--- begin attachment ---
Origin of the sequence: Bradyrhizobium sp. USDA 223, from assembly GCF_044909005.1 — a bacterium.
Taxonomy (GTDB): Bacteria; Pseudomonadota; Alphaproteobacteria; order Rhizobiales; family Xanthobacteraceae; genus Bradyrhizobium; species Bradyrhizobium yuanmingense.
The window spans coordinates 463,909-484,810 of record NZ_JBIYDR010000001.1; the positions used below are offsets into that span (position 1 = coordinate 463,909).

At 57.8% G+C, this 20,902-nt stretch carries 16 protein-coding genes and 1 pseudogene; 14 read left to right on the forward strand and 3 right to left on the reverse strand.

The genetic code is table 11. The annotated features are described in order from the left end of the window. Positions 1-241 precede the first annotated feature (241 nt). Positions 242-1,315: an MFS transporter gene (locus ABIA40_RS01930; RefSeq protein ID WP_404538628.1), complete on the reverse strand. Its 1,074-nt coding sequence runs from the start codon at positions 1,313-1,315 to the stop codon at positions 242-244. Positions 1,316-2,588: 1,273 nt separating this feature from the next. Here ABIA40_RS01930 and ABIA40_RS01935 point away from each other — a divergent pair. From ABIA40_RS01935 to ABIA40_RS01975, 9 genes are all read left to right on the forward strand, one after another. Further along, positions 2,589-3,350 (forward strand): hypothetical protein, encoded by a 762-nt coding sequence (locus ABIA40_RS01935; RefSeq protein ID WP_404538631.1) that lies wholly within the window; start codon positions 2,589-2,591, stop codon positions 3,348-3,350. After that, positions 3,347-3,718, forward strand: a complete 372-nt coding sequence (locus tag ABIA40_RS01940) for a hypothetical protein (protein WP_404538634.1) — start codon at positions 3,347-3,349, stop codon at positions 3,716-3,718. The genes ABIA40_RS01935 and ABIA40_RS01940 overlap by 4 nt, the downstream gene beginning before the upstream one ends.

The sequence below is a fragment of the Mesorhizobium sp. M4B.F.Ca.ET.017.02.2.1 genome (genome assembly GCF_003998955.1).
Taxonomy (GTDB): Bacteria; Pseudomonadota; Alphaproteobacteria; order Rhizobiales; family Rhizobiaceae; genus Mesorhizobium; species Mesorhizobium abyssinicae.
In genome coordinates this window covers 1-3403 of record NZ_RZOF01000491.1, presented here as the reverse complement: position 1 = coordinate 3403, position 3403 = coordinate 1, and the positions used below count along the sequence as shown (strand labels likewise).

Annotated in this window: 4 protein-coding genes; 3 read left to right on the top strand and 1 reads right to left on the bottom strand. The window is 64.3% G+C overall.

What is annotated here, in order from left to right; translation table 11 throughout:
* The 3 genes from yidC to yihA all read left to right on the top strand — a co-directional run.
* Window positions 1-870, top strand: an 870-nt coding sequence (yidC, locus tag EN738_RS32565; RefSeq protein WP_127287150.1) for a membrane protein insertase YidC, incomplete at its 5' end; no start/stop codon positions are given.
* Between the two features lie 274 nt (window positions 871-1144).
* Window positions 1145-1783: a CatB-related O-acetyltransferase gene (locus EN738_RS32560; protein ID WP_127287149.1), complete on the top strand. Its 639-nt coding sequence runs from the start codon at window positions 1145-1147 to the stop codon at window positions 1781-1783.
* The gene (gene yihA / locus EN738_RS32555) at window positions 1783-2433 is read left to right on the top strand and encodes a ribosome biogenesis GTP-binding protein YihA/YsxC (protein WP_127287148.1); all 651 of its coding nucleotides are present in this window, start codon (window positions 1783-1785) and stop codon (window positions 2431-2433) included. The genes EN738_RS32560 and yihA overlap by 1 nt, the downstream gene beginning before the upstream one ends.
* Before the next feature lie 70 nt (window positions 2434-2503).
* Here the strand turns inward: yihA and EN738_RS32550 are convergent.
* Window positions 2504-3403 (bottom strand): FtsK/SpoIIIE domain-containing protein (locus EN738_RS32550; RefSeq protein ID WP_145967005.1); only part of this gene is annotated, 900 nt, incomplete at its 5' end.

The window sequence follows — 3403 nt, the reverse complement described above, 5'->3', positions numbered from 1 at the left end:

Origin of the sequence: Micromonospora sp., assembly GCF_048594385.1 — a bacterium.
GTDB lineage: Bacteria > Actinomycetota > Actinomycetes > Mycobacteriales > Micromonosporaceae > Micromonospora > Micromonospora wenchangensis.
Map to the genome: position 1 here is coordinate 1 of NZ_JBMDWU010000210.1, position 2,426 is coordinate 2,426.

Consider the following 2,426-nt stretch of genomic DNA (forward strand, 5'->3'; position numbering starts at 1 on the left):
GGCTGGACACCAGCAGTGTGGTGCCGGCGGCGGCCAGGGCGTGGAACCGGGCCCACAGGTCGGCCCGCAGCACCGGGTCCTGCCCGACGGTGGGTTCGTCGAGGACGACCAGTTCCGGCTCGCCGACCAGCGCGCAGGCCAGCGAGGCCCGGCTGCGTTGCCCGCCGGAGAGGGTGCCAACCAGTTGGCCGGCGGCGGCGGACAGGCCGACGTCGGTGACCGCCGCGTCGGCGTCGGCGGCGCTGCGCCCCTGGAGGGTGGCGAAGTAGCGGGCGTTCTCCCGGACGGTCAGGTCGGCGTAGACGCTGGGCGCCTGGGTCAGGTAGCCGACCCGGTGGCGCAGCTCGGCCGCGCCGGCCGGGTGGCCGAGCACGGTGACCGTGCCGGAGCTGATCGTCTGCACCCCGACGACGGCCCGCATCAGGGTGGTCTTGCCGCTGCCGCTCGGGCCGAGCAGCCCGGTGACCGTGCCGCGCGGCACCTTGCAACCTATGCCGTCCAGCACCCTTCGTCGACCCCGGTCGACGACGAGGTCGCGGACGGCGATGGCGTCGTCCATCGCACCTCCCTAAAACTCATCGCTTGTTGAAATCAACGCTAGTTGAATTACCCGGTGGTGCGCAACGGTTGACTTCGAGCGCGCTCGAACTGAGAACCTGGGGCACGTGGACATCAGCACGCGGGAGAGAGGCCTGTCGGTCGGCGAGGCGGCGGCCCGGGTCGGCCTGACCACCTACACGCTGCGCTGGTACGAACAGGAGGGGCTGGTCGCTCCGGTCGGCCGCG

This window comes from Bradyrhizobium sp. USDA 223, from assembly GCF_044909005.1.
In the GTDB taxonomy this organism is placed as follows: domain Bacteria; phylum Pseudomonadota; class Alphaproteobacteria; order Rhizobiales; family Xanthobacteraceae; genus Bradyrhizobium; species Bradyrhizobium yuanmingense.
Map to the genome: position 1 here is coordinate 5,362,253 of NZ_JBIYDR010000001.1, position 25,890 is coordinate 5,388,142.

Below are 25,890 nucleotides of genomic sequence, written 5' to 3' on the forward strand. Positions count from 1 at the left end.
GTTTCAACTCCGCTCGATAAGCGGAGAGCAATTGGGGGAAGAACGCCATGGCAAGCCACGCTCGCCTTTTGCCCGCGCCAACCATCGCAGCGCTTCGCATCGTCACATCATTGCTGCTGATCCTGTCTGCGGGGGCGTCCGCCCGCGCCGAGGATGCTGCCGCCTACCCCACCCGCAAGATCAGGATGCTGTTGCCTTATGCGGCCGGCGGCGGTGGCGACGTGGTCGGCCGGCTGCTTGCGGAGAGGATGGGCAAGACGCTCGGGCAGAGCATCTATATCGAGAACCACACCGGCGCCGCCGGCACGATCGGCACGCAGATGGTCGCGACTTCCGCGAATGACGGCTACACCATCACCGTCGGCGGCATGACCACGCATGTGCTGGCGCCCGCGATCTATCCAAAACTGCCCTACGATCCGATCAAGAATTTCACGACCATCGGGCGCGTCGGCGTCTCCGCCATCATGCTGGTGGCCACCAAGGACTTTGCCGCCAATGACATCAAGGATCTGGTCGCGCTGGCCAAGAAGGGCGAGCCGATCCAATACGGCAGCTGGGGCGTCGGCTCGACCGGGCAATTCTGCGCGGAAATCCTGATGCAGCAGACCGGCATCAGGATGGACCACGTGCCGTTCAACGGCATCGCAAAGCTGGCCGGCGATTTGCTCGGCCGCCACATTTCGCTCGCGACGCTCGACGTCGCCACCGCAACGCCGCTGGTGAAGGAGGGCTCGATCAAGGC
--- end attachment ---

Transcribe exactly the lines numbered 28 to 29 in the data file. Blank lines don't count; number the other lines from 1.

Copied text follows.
Below are 25,890 nucleotides of genomic sequence, written 5' to 3' on the forward strand. Positions count from 1 at the left end.
GTTTCAACTCCGCTCGATAAGCGGAGAGCAATTGGGGGAAGAACGCCATGGCAAGCCACGCTCGCCTTTTGCCCGCGCCAACCATCGCAGCGCTTCGCATCGTCACATCATTGCTGCTGATCCTGTCTGCGGGGGCGTCCGCCCGCGCCGAGGATGCTGCCGCCTACCCCACCCGCAAGATCAGGATGCTGTTGCCTTATGCGGCCGGCGGCGGTGGCGACGTGGTCGGCCGGCTGCTTGCGGAGAGGATGGGCAAGACGCTCGGGCAGAGCATCTATATCGAGAACCACACCGGCGCCGCCGGCACGATCGGCACGCAGATGGTCGCGACTTCCGCGAATGACGGCTACACCATCACCGTCGGCGGCATGACCACGCATGTGCTGGCGCCCGCGATCTATCCAAAACTGCCCTACGATCCGATCAAGAATTTCACGACCATCGGGCGCGTCGGCGTCTCCGCCATCATGCTGGTGGCCACCAAGGACTTTGCCGCCAATGACATCAAGGATCTGGTCGCGCTGGCCAAGAAGGGCGAGCCGATCCAATACGGCAGCTGGGGCGTCGGCTCGACCGGGCAATTCTGCGCGGAAATCCTGATGCAGCAGACCGGCATCAGGATGGACCACGTGCCGTTCAACGGCATCGCAAAGCTGGCCGGCGATTTGCTCGGCCGCCACATTTCGCTCGCGACGCTCGACGTCGCCACCGCAACGCCGCTGGTGAAGGAGGGCTCGATCAAGGC